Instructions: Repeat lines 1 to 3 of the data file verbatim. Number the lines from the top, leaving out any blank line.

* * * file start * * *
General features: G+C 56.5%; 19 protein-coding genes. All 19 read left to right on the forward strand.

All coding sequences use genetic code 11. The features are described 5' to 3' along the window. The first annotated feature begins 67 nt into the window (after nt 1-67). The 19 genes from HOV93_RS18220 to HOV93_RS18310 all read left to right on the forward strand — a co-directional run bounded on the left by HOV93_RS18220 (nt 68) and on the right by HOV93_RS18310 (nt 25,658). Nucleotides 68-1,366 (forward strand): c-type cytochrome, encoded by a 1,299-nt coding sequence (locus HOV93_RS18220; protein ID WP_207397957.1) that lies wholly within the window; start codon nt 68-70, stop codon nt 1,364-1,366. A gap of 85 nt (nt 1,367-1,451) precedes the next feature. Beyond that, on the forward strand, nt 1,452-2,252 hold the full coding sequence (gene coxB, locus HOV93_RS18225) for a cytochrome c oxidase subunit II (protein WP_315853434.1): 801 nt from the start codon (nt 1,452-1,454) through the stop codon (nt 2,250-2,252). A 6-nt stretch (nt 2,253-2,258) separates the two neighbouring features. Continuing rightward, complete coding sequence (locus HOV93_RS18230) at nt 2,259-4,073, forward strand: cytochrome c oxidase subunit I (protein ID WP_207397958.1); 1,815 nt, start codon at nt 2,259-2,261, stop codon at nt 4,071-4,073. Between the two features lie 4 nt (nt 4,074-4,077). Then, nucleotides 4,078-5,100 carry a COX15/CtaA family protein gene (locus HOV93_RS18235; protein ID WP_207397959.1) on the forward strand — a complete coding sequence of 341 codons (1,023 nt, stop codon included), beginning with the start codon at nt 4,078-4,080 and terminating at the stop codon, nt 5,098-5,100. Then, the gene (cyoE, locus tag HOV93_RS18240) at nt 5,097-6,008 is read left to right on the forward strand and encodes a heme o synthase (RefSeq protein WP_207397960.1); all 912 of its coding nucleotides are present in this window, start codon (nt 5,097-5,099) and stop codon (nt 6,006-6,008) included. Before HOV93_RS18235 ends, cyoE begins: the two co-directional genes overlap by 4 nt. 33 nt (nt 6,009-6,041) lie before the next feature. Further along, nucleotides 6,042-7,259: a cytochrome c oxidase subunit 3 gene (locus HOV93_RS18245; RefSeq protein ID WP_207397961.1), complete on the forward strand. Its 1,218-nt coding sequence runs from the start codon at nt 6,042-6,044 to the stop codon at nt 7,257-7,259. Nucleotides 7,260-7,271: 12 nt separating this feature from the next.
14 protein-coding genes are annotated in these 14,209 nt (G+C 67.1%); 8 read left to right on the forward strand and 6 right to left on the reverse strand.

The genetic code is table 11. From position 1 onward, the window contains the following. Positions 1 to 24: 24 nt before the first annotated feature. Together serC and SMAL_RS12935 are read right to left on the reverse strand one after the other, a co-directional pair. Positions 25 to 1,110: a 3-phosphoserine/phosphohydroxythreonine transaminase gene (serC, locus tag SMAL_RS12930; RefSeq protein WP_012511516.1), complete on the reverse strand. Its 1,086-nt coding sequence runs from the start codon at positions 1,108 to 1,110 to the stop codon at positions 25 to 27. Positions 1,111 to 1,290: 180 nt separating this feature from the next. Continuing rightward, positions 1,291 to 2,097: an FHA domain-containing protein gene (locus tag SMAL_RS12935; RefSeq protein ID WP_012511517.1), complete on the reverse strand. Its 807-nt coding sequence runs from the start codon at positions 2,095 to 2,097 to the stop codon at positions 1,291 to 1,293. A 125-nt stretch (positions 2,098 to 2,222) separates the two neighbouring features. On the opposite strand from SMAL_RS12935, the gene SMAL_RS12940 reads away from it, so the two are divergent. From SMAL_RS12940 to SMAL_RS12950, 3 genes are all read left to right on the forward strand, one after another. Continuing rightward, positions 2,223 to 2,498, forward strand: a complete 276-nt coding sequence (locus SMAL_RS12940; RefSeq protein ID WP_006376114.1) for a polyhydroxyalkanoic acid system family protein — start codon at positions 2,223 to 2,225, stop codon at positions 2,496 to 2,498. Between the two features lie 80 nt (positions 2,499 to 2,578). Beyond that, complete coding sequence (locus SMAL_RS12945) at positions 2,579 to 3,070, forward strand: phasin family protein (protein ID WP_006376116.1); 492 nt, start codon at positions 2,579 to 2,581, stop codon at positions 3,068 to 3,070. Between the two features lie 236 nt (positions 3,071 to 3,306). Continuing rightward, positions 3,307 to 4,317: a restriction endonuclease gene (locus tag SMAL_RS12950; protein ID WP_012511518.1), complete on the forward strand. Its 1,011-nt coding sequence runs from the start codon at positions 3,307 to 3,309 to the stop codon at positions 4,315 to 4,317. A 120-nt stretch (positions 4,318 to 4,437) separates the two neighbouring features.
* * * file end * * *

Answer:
General features: G+C 56.5%; 19 protein-coding genes. All 19 read left to right on the forward strand.

All coding sequences use genetic code 11. The features are described 5' to 3' along the window. The first annotated feature begins 67 nt into the window (after nt 1-67). The 19 genes from HOV93_RS18220 to HOV93_RS18310 all read left to right on the forward strand — a co-directional run bounded on the left by HOV93_RS18220 (nt 68) and on the right by HOV93_RS18310 (nt 25,658). Nucleotides 68-1,366 (forward strand): c-type cytochrome, encoded by a 1,299-nt coding sequence (locus HOV93_RS18220; protein ID WP_207397957.1) that lies wholly within the window; start codon nt 68-70, stop codon nt 1,364-1,366. A gap of 85 nt (nt 1,367-1,451) precedes the next feature. Beyond that, on the forward strand, nt 1,452-2,252 hold the full coding sequence (gene coxB, locus HOV93_RS18225) for a cytochrome c oxidase subunit II (protein WP_315853434.1): 801 nt from the start codon (nt 1,452-1,454) through the stop codon (nt 2,250-2,252). A 6-nt stretch (nt 2,253-2,258) separates the two neighbouring features. Continuing rightward, complete coding sequence (locus HOV93_RS18230) at nt 2,259-4,073, forward strand: cytochrome c oxidase subunit I (protein ID WP_207397958.1); 1,815 nt, start codon at nt 2,259-2,261, stop codon at nt 4,071-4,073. Between the two features lie 4 nt (nt 4,074-4,077). Then, nucleotides 4,078-5,100 carry a COX15/CtaA family protein gene (locus HOV93_RS18235; protein ID WP_207397959.1) on the forward strand — a complete coding sequence of 341 codons (1,023 nt, stop codon included), beginning with the start codon at nt 4,078-4,080 and terminating at the stop codon, nt 5,098-5,100. Then, the gene (cyoE, locus tag HOV93_RS18240) at nt 5,097-6,008 is read left to right on the forward strand and encodes a heme o synthase (RefSeq protein WP_207397960.1); all 912 of its coding nucleotides are present in this window, start codon (nt 5,097-5,099) and stop codon (nt 6,006-6,008) included. Before HOV93_RS18235 ends, cyoE begins: the two co-directional genes overlap by 4 nt. 33 nt (nt 6,009-6,041) lie before the next feature. Further along, nucleotides 6,042-7,259: a cytochrome c oxidase subunit 3 gene (locus HOV93_RS18245; RefSeq protein ID WP_207397961.1), complete on the forward strand. Its 1,218-nt coding sequence runs from the start codon at nt 6,042-6,044 to the stop codon at nt 7,257-7,259. Nucleotides 7,260-7,271: 12 nt separating this feature from the next.
14 protein-coding genes are annotated in these 14,209 nt (G+C 67.1%); 8 read left to right on the forward strand and 6 right to left on the reverse strand.